Marching in the Independence Day Parade
The rest of the day passed quickly: the parade with the cheering crowds, the parents that awaited with cameras, and the children crooning the national anthem into microphones…but the faces that they wore throughout the day will remain imprinted in my memory for the rest of my life. I had never seen so much pride and unfettered excitement. The choir continues to gain more students after every performance, and their presentations have now expanded to encompass Día de los Niños as well as the nation-wide Concurso de las Bandas.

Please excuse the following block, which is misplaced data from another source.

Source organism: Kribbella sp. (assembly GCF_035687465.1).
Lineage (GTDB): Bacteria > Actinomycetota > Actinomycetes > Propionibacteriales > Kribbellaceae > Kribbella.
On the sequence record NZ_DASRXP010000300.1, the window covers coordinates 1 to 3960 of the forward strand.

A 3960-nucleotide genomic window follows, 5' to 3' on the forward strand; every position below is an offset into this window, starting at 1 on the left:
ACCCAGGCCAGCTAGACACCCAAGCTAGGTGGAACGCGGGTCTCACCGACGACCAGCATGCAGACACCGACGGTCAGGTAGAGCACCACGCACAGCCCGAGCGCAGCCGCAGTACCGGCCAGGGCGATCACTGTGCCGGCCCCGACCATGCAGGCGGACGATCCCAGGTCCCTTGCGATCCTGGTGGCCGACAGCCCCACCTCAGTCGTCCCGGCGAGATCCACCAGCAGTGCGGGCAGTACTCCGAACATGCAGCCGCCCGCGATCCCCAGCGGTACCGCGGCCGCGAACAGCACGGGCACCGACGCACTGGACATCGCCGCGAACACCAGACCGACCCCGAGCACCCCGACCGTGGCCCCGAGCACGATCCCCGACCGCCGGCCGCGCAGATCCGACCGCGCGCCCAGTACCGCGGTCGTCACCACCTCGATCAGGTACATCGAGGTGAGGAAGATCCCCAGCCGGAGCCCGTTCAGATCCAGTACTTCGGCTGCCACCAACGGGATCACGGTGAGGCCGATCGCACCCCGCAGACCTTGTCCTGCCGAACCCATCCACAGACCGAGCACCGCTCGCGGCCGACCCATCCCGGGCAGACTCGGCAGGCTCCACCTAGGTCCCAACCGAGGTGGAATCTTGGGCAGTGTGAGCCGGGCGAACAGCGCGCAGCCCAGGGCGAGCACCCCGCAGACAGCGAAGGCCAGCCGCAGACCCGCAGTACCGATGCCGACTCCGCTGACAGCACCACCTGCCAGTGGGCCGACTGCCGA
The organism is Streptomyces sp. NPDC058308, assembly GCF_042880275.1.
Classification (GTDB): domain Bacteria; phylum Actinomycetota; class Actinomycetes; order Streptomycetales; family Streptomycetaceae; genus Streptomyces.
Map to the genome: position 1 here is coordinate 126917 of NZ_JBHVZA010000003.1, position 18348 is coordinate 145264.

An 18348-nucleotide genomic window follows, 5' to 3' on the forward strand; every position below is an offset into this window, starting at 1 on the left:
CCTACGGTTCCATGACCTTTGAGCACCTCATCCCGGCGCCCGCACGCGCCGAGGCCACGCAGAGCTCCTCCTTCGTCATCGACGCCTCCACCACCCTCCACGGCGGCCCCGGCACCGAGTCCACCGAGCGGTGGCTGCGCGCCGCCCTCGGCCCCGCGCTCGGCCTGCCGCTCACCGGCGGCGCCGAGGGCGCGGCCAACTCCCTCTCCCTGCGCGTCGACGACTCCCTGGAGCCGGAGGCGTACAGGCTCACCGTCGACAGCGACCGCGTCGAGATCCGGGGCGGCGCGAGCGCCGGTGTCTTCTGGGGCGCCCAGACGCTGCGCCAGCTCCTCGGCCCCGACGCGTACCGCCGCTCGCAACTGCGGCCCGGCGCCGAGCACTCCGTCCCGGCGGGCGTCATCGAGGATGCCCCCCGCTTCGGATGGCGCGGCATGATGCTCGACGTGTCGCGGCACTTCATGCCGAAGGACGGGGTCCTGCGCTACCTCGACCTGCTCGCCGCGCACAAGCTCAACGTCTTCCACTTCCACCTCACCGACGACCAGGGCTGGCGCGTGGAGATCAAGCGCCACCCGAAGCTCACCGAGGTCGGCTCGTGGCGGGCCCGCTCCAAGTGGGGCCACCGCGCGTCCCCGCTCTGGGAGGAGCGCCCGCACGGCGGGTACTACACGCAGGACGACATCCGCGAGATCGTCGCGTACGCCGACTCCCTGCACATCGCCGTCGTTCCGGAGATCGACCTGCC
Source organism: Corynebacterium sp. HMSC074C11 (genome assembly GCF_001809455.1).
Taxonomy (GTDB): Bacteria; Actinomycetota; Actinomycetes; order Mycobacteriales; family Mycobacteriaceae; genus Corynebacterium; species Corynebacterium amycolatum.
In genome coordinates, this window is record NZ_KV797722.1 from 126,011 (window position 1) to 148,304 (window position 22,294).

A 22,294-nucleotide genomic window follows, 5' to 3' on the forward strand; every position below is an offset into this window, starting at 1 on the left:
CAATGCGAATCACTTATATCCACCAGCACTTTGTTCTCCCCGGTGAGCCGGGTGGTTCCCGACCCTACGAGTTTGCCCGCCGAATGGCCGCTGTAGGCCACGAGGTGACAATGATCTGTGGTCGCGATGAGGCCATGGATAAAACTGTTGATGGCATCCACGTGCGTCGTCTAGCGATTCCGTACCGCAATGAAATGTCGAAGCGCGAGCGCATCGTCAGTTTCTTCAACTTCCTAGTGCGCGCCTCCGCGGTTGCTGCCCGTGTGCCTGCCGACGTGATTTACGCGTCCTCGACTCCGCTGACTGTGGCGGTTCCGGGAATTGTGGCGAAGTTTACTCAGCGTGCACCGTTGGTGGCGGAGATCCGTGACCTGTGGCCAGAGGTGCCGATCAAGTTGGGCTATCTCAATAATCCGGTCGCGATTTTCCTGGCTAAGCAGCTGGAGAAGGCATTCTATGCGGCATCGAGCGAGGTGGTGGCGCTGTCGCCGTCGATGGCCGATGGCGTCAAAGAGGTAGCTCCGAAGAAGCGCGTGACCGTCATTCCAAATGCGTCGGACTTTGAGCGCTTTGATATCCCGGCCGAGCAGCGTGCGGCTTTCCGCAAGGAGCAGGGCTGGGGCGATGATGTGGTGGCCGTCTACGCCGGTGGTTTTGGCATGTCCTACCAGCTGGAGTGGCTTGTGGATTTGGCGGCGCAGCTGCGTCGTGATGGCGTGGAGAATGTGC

The choir proudly showing off their first-place trophy
One thing that the children of the Choir Genesis have taught me in these few short months is the value of music.  Music transcends age, gender, and life experience.  It is encompassing enough that it can touch any life, any subject, in any way.  For the children of La Palma, El Salvador, music has become the haven and the community that they need to begin to change their futures and the world.